Budapest - a capital of Hungary-is one of the most beautiful city I have ever visited .
We were given to know there are numbers of antique shops stands along the street a few minuets south from the Hungarian Folklore museum.
There Anna’s shop stands, carrying large collection of beautiful linen hand works.Her collection is very nicely selected, and every item is in good condition, neatly cleaned and pressed.
I have learned that Hungary has very complicated long history. In ancient time, Huns from orient invaded there, Carapatian basin, then later controlled by Ottman Turkey, then reigned by Hapsburg as the region of Austria-Hungary Imperial, then annoyed by Nazis-Germany and next controlled by Communists, under the influence of Soviet Union…
It is hard to remember throughly by quick reading for me.
Anyway, I guess it is because its geological condition as a huge fertile plain of Carapatian basin, it could have been a meeting and conflicting place of many tribes getting into this place with abundant resources.
Looking of beautiful antique linens, suddenly I was caught by the thought this beautiful city had been occupied by Communism, nearly unbelievable for me to have Communists regime in this place.
That thought made me ask to the lady at the working table, and then conversation started.
I asked to her,
‘Have you had this kind of shop at the time of communist era in Budapest?’
Her answer was
‘Off course Not. I had opened this shop in 1997.’
So I was given to know this lovely lady is the shop owner, Anna.
Then she told me her story…
She was born in Transylvania, which is now in Romania, but a part of Hungarian culture.
‘When I was younger, it was a horrible time there. Do you know Ceausescu？（I nodded apparently) it was the time of his control, so my friend suggested me to move to Hungary or Germany, anywhere but not in Romania, so I decided to move to Budapest.
Then I married here and raised children. After the Ceausescu era ended, I could get back to my home country, Transylvania.
Now I go back there every 3 months. I have father still living there, and also its nature, and warm hearted people… It is so important for me. I can be refreshed touching those Transylvanian life and soul. I always think about there…’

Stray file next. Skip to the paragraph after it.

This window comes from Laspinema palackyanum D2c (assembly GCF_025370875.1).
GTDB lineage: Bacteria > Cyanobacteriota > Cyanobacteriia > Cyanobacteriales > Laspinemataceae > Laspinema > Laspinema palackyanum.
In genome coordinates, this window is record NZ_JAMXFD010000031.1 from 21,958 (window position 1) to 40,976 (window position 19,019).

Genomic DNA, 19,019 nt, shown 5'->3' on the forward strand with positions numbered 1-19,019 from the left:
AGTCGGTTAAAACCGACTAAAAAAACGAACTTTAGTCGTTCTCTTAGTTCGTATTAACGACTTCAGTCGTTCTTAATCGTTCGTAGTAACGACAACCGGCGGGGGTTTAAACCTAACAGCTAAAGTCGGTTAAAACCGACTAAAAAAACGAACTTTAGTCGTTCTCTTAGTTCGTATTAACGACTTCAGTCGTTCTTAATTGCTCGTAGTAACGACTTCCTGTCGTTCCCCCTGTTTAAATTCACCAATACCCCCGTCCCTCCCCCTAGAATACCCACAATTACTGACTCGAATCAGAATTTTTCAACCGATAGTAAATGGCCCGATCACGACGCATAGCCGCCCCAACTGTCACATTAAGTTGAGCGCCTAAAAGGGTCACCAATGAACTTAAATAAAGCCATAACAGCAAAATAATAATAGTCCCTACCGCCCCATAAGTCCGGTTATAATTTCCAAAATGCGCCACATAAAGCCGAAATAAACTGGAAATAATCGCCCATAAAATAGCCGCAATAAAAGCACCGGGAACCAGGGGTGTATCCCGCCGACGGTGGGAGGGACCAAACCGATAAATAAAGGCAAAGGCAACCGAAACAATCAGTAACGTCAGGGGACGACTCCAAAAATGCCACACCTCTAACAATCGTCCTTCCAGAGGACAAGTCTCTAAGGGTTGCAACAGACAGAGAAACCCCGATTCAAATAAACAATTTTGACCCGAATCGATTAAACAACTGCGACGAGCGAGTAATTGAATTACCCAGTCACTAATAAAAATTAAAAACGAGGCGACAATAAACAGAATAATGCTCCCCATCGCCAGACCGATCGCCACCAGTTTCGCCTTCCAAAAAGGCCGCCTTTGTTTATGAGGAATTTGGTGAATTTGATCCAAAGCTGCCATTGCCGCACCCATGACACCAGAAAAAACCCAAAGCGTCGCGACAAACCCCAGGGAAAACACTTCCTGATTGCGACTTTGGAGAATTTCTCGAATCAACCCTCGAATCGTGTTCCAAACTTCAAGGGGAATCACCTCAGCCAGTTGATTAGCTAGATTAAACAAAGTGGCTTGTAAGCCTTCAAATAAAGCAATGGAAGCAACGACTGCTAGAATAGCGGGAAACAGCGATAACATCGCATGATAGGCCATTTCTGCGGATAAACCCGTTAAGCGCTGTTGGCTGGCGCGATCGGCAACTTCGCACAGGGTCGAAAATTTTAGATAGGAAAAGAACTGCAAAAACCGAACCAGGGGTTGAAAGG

The Hungarian Folklore Museum has been exhibiting those folklore cultures.
According to it, such kind of colorful hand works had flourished after Emancipation in mid 19th century.
And also, Anna’s shop carries beautiful white works which is similar to what you can also find in western Europe such as France. I guess, those white works were for aristocrats from Austria-Hungary Imperial, on the contrary the colorful or reddish works were done as folklore culture.
Anna also told me that she goes to purchase to each home directly when they clear out those old stuff. It is exactly the same way as Japanese antique dealers do here in Kyoto.
‘Then I clean, press and patch or mend those old linens.
You know, most of them are hand woven. Please imagine how long it took time to weave by hand. I always think about those people who had been working so hard and carefully. It makes my heart so warm. I do love those hand works of old days…’
Anna is a lady who speaks in very gentle and friendly way. I thought she loves linens, but also loves and cares about those people who made them.
And I understood how she long for her home country all the time.
She added at last,
‘ So, I am living double life for a long time. My life is in Budapest mostly, but my heart is always in Transylvania.’
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